⚠️ I realize not everyone enjoys the nitty-gritty, back-and-forth exchanges of theological debates, but I strongly encourage you to read this installment.
Thanks for joining us today as we continue to examine and respond to Catholic apologist, Karlo Broussard’s book, “Meeting the Protestant Response” (2022). This week, Broussard continues his first of two chapters defending transubstantiation and the eucharist using John 6:48-67 as his lengthy proof-text. For brevity’s sake, find that passage here.
Protestant response #33: “Jesus can’t intend us to literally drink his blood because the Bible prohibits the partaking of blood in Leviticus 17:10-12.”
Leviticus 17:10-12 referred to above reads as follows: 10 “If any one of the house of Israel or of the strangers who sojourn among them eats any blood, I will set my face against that person who eats blood and will cut him off from among his people. 11 For the life of the flesh is in the blood, and I have given it for you on the altar to make atonement for your souls, for it is the blood that makes atonement by the life. 12 Therefore I have said to the people of Israel, No person among you shall eat blood, neither shall any stranger who sojourns among you eat blood.”
Writes Broussard, “The late (evangelical) American theologian Loraine Boettner (d. 1990) appealed to this verse in his book Roman Catholicism and argued that the Catholic understanding of John 6 violates this prohibition of drinking blood. Protestant apologist Matt Slick follows suit, concluding, ‘It would certainly appear that the Roman Catholic view is in contradiction to the Old Testament Scripture since it advocates the eating of the blood of Christ.'”
Responds Broussard, “The dietary laws of the Old Law, to which the prohibition of drinking blood belonged, passed away with the advent of Christ. The prohibition of consuming blood was not a precept rooted in the natural moral law, which is forever binding (Rom. 2:14-15). Rather, it was one of many dietary regulations that involved the ritual purity of Jews – disciplinary in nature, not moral, and thus subject to change.” Concludes Broussard, “If the dietary laws of the Old Law are no longer binding for Christians, and the prohibition of consuming blood was a part of those dietary laws, it follows that the prohibition of consuming blood is no longer binding for Christians. This challenge from Leviticus 17:10, therefore, doesn’t undermine the argument that Jesus meant for us to literally eat his flesh and drink his blood.”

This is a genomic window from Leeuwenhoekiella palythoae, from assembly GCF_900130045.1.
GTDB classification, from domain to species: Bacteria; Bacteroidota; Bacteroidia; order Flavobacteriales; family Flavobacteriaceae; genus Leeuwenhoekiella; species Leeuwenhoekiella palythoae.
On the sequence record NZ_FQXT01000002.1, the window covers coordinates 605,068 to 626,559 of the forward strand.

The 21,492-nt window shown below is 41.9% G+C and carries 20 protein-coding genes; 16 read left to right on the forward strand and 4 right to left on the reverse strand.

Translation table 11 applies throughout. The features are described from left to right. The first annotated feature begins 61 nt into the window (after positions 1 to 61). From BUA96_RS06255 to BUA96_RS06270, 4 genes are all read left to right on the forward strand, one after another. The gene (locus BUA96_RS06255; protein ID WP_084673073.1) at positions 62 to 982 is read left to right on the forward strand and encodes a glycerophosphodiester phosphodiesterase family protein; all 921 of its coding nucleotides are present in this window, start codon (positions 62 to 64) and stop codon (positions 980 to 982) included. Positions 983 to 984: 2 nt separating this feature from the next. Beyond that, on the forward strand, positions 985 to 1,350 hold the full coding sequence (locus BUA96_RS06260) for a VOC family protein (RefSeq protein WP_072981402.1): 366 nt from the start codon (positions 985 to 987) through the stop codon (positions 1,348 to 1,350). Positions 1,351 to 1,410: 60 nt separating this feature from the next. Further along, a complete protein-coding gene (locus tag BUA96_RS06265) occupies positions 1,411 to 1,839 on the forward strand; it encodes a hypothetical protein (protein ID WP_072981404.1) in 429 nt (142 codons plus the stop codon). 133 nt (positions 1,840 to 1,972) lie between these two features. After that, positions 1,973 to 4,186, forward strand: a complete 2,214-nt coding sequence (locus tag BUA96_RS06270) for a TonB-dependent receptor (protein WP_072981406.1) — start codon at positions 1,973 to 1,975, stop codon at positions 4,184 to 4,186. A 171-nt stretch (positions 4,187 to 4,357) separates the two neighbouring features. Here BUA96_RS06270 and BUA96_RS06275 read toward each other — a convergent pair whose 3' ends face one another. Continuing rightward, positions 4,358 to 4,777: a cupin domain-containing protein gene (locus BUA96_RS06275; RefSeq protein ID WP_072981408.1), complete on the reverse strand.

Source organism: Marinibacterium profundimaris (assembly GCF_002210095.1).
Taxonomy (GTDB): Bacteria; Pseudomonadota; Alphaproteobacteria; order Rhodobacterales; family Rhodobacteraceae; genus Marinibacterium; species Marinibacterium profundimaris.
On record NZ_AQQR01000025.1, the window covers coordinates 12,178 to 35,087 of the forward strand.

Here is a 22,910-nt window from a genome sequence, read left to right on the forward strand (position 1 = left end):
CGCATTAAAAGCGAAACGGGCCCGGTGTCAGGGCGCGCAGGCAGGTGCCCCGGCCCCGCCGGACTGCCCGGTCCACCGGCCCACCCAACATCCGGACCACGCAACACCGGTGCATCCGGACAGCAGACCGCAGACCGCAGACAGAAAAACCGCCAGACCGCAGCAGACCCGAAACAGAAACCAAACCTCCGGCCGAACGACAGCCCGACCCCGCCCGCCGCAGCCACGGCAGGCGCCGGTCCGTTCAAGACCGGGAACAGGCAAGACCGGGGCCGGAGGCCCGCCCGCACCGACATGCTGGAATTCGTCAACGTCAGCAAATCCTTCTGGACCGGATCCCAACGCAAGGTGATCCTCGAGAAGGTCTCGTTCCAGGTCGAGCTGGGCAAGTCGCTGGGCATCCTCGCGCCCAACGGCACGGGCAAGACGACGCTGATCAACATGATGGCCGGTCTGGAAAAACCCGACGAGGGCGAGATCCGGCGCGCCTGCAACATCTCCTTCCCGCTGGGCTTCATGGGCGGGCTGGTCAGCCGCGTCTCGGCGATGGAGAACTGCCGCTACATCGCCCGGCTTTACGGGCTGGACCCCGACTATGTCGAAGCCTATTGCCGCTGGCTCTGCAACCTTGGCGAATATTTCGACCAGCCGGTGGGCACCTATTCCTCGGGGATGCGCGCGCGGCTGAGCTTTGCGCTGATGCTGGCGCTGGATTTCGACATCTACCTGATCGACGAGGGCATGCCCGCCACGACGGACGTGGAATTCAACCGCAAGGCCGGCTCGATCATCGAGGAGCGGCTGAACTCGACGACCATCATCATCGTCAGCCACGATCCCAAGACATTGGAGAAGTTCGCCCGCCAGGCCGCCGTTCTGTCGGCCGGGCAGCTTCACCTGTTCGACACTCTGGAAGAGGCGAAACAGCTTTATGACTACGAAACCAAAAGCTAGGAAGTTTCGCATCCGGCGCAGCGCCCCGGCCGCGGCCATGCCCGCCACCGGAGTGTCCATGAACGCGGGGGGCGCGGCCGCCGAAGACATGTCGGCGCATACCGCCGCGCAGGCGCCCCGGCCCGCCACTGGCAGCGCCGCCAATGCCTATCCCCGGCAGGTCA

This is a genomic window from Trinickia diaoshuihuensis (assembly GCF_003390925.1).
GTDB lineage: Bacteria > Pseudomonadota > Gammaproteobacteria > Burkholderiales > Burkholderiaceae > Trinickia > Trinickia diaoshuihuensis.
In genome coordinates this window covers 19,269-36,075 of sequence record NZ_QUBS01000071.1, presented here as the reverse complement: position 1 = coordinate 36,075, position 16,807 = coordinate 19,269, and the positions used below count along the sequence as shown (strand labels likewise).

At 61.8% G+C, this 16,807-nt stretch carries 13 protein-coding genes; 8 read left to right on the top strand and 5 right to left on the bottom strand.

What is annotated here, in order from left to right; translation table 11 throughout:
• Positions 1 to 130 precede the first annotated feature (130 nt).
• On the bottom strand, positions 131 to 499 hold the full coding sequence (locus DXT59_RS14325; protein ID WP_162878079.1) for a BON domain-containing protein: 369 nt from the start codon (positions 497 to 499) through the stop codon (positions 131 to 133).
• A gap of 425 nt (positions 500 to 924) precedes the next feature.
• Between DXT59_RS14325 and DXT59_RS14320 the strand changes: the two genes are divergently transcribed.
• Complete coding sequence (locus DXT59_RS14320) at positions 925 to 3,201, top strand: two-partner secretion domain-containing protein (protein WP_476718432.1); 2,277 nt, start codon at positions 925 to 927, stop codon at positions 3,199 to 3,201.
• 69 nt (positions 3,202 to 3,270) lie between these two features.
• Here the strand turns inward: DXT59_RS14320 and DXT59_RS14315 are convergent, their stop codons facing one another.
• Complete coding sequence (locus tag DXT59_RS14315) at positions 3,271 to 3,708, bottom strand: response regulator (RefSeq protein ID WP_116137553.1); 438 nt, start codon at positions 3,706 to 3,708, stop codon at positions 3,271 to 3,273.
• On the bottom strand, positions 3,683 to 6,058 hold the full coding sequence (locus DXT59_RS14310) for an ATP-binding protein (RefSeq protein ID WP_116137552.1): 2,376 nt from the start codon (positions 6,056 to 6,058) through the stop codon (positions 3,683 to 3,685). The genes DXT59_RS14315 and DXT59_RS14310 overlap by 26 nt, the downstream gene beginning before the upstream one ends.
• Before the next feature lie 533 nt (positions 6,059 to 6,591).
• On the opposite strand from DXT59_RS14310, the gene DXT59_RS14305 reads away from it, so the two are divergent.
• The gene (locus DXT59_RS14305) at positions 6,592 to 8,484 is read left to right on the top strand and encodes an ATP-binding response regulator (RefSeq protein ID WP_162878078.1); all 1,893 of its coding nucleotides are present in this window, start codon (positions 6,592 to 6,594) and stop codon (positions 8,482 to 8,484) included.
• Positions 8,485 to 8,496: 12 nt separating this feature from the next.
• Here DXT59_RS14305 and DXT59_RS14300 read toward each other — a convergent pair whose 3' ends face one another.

When Jesus Christ offered His body and blood as the perfect sacrifice for sin on Calvary, and not before, the Mosaic covenant, including the dietary restrictions, was done away with and was superseded by the New Covenant (see Hebrews 8:13 and 9:12 and 9:15-18). Jesus Christ fulfilled the Mosaic Law perfectly, the only Israelite/Jew to do so. “Do not think that I have come to abolish the Law or the Prophets; I have not come to abolish them but to fulfill them” – Matthew 5:17. Because Jesus Christ followed the Mosaic Law perfectly as an observant Jew, He certainly would not have required His observant Jewish apostles to drink His actual blood at the Last Supper Passover meal.
⚠️ Here’s a difficult question for Mr. Broussard and other Catholic advocates of transubstantiation: If the apostle Peter understood from the words of Christ recorded in John 6 and the gospel accounts (Matthew 26:17–29; Mark 14:12–25; Luke 22:7–38) that he was eating Jesus’ actual body and blood at the Last Supper, which Catholics insist was the case, why did Peter recoil in revulsion when the Lord later instructed him to eat ceremonially unclean food in Acts 10:9-16? Peter replied to God’s command by emphatically stating, “By no means, Lord; for I have never eaten anything that is common or unclean” – Acts 10:14. If Peter had consumed Jesus’ actual blood at the Last Supper and at hundreds of alleged masses afterwards, as Catholics insist was the case, he would not have protested that he had never eaten any ceremonially unclean food as he declared in Acts 10, which records events that occured seven years after the Lord’s Supper! Scripture interprets Scripture and in this case Scripture clearly refutes the Catholic view. Acts 10:14 is incontrovertible evidence that the Catholic literalist interpretations of John 6 and the Last Supper gospel accounts are perilously incorrect.
Catholic friends, please take note. Jesus was speaking metaphorically in John 6. Believe (Greek: pisteúō: to believe in, to put one’s faith in, to trust in) is used nine times in John 6. Trusting in Jesus Christ as Savior by faith alone is the key to salvation, not physically eating Jesus.
For further clarification on the question of whether it’s permissible for a Christian to consume blood, see the article below:
Got Questions – What does the Bible say about eating/drinking blood?
Next week: Protestant response #34: “Jesus meant his words figuratively, as he did in John 10:9, when he spoke of himself as a ‘door,’ and in John 15:5, when he spoke of himself as ‘the vine.'”